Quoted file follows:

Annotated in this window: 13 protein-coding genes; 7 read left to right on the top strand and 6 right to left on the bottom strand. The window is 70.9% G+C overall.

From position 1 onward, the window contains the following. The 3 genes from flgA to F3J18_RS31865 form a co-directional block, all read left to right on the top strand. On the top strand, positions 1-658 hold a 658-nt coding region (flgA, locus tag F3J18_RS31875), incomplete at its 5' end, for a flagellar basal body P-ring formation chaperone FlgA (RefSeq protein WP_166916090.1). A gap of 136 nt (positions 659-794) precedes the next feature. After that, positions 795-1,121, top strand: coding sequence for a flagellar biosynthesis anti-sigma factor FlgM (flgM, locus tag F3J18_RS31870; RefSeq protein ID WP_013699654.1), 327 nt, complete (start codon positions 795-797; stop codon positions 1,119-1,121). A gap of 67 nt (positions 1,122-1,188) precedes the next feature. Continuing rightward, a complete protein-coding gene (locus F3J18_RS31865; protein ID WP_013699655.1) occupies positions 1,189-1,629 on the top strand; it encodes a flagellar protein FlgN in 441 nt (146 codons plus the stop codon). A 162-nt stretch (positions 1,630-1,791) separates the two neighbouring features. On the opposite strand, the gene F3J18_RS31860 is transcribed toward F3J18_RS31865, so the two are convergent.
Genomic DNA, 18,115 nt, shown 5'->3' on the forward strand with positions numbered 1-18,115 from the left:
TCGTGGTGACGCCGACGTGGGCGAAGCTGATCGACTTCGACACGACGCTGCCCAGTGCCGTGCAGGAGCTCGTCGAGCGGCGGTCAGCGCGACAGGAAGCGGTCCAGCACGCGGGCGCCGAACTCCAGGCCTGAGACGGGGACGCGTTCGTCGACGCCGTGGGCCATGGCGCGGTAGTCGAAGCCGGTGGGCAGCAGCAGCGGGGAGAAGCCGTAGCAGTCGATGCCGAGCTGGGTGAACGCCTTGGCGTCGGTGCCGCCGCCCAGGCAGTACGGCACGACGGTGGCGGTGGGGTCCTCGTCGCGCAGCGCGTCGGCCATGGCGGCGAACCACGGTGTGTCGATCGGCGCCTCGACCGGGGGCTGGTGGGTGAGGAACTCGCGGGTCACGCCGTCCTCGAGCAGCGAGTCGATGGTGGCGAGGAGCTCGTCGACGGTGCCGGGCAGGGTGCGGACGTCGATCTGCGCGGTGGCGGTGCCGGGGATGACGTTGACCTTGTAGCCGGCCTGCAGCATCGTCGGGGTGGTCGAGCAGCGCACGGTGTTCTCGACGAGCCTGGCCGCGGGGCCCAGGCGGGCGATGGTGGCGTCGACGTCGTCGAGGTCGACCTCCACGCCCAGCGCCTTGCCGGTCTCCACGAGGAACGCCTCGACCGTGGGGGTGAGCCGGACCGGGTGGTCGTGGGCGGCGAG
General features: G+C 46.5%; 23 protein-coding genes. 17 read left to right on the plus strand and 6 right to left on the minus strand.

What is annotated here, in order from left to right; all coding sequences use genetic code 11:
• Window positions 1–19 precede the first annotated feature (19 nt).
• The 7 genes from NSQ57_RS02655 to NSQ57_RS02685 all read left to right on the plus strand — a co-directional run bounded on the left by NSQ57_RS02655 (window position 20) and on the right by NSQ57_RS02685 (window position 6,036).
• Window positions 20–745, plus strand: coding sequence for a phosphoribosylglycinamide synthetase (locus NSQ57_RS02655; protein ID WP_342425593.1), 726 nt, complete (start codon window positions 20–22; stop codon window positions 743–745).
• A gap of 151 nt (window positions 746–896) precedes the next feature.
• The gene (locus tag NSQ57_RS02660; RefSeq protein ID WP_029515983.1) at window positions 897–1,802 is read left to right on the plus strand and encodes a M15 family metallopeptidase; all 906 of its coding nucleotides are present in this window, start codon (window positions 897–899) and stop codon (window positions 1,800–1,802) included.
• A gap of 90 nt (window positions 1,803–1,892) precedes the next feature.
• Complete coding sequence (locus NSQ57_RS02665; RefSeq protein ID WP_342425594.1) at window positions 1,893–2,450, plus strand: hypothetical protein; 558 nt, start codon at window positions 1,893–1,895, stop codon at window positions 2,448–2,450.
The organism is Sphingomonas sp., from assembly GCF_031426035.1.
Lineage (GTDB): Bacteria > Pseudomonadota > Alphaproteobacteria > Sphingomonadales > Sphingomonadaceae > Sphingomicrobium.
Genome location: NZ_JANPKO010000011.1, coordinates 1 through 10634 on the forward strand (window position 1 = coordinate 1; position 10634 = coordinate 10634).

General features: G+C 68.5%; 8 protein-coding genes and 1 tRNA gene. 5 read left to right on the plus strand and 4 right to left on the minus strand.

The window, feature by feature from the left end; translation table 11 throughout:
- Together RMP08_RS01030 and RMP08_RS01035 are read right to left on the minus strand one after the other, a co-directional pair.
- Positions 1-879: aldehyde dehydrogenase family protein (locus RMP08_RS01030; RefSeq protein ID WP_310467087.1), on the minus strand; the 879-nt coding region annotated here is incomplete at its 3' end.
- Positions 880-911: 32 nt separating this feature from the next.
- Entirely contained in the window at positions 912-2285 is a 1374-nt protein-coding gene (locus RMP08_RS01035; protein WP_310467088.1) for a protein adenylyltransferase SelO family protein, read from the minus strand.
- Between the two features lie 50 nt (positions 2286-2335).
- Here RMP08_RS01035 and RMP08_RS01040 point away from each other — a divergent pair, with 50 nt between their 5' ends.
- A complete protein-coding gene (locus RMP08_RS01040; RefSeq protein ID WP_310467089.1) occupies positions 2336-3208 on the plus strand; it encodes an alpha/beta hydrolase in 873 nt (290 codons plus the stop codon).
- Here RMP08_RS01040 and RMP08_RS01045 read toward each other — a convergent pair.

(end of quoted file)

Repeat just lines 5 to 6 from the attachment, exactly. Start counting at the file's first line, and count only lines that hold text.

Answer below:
General features: G+C 46.5%; 23 protein-coding genes. 17 read left to right on the plus strand and 6 right to left on the minus strand.

What is annotated here, in order from left to right; all coding sequences use genetic code 11: